Candidates vying for seats on Austin City Council in the November 2024 election raised more than $285,000 for their campaigns through the second half of 2023, and combined they had more than $270,000 available to spend heading into this year.

The big picture

Six positions will be contested in Austin's 2024 civic elections, including mayor and representatives for five City Council districts—2, 4, 6, 7 and 10.

All races are for four-year terms. Mayor Kirk Watson is up for re-election while serving a shortened two-year term following his narrow December 2022 runoff election win; the city's mayoral election cycle shifts this year to line up with U.S. presidential elections and will continue on a four-year basis going forward.

Candidates' recent campaign activity was detailed in semiannual finance reports due in mid-January, which covered last July through December. The next official glimpse at Austin campaign finances will come in mid-July and cover the first half of 2024.

While City Council races are already shaping up, interested candidates have until the Aug. 21 filing deadline to get on the November ballot.


Three candidates are lined up in the mayoral race: Watson; former City Council member Kathie Tovo; and Carmen Llanes Pulido, executive director at the organizing nonprofit Go Austin/Vamos Austin.

Watson headed into 2024 with no fundraising activity or cash on hand from last year and had spent just over $9,000 on various campaign expenses.

Similarly, Tovo reported no campaign contributions and only a few hundred dollars in spending, and came into 2024 with just over $100 available.

Llanes Pulido announced her campaign Jan. 23, after the financial reporting period, and didn't submit any financial information for the last six-month period.
Council districts 2 and 4

While those three mayoral candidates hadn't ramped up campaign activity late last year, the only two council incumbents facing re-election runs reported more notable fundraising gains and had tens of thousands of dollars ready to spend in 2024—but have yet to face any challengers.

In Southeast Austin's District 2, council member Vanessa Fuentes reported raising more than $45,000 from nearly 150 sources, including more than 80 individual donations at the maximum allowed level of $450.
Fuentes first took office in 2021 after her November 2020 election win. No other candidates have filed for the District 2 race as of press time.

In North Central Austin, council member Chito Vela reported raising just over $63,000 for his re-election bid over the last six months of 2023 and had nearly that amount remaining to spend heading into 2024. Almost two-thirds of Vela's 188 individual campaign contributions were made at the $450 limit.
Vela is also serving on a slightly shortened term, having won a special election for District 4 in January 2022 after former council member Greg Casar stepped down and successfully ran for a Congressional seat representing the Austin area. Vela also faces no opponents as of late January.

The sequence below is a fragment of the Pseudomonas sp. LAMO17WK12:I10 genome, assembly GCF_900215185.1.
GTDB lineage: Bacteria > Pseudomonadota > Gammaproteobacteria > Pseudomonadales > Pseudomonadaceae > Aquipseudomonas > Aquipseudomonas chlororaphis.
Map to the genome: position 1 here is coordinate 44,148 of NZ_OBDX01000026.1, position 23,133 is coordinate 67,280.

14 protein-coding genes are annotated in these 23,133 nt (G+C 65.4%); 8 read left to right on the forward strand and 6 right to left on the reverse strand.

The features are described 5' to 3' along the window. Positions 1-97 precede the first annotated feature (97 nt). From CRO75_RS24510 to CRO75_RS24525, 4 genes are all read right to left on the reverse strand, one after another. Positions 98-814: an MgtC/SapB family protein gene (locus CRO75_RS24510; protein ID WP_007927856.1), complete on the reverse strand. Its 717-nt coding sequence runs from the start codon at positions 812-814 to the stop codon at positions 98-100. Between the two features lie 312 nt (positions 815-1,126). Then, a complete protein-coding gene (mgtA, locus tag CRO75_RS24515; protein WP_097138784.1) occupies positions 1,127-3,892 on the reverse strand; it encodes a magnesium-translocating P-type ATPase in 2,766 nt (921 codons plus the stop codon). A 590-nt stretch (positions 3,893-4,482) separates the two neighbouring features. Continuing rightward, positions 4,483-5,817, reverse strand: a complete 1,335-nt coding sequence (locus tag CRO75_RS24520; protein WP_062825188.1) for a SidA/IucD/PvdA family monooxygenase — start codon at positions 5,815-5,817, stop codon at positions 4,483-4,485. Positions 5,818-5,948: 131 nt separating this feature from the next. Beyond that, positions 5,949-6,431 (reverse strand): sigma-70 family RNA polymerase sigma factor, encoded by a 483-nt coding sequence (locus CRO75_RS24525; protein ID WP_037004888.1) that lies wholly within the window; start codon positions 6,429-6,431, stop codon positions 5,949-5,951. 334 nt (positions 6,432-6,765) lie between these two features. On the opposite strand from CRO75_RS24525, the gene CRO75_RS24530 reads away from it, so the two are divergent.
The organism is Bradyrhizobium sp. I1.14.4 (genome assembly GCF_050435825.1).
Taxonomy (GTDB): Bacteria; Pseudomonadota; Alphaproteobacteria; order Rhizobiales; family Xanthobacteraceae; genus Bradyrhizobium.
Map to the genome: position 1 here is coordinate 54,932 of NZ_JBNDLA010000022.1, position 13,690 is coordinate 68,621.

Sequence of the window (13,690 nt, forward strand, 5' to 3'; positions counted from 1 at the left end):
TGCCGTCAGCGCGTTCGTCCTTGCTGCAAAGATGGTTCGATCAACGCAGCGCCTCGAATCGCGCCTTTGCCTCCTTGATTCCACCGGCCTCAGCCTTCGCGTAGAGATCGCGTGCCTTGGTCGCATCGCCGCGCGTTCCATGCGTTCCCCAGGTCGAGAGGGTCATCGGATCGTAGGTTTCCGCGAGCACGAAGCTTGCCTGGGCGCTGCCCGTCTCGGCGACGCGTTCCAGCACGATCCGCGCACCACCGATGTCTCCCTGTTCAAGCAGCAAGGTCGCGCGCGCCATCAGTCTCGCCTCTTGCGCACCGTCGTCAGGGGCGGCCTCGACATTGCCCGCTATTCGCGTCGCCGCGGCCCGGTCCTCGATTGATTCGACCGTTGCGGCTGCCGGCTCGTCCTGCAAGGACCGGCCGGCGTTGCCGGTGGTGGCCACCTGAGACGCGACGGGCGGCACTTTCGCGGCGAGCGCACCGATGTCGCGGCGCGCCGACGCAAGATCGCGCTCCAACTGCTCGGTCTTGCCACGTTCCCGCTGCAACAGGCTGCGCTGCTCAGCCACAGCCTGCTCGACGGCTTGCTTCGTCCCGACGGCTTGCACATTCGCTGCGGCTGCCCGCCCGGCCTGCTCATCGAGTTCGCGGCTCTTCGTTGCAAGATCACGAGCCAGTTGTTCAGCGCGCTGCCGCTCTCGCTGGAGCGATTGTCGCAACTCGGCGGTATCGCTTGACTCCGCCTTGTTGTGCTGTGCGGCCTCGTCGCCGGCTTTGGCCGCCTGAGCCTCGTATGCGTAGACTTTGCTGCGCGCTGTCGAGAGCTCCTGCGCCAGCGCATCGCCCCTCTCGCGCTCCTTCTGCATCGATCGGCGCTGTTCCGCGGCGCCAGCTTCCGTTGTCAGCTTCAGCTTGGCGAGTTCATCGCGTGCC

Council districts 6, 7 and 10

The remainder of the city races to be contested this fall are for North and West Austin districts, and will bring at least two newcomers to the council dais.

The District 6 race features incumbent council member Mackenzie Kelly facing off against Krista Laine, a self-described public schools advocate with housing and real estate experience.

Kelly headed into 2024 on stronger financial footing than Laine, with nearly triple the fundraising and cash-on-hand totals as her challenger.

Kelly reported more than $41,000 in contributions, about half at the maximum level, and around $40,500 available heading into this year. Laine's nearly $16,000 in contributions from more than 100 sources included 20 at the maximum, and she reported having about $15,700 available as of late December.
In District 7, four candidates are lined up in the race to replace council member Leslie Pool, who is reaching her term limit after serving on the council dais since 2014.

They include Edwin Bautista, a community advocate and nonprofit worker; Pierre Nguyễn, a firefighter and U.S. Coast Guard Reserve member; Adam Powell, a former union organizer and recruiter; and Mike Siegel, attorney and former U.S. House candidate.
As of last year, Siegel's reported finances were well ahead of his competition. His fundraising total of $57,500, of which more than $48,200 remained as of late 2023, well outpaced the next-highest earner; Powell reported bringing in $12,000 raised with just under $10,000 still on hand. Siegel's donations came from nearly 500 sources, including dozens at the $450 limit.

Nguyễn reported bringing in and spending over $1,700 while Bautista reported $240 in contributions.

In District 10, a new face will also replace outgoing council member Alison Alter, who is termed out after serving since her 2016 runoff election win and 2020 re-election.

Two candidates are vying for the West Austin seat so far: Ashika Ganguly, a former teacher and state legislative director, and Marc Duchen, a local neighborhood advocate and businessperson.

Ganguly reported about three times the fundraising total as Duchen through late last year and had about $10,000 more on hand as of Dec. 31.
Also of note

While not facing re-election until 2026, council member Ryan Alter reported significant fundraising activity since last June, bringing in more than $55,000. He's the only council member not in an election year to report contributions, and he had about $53,000 remaining at the end of the year.

Several political committees also had notable fundraising totals from July through December of last year. The largest totals included the Austin Board of Realtors PAC, which brought in more than $131,000 and had nearly $650,000 available to close out 2023, and Save Austin Now, which raised and maintained $101,310.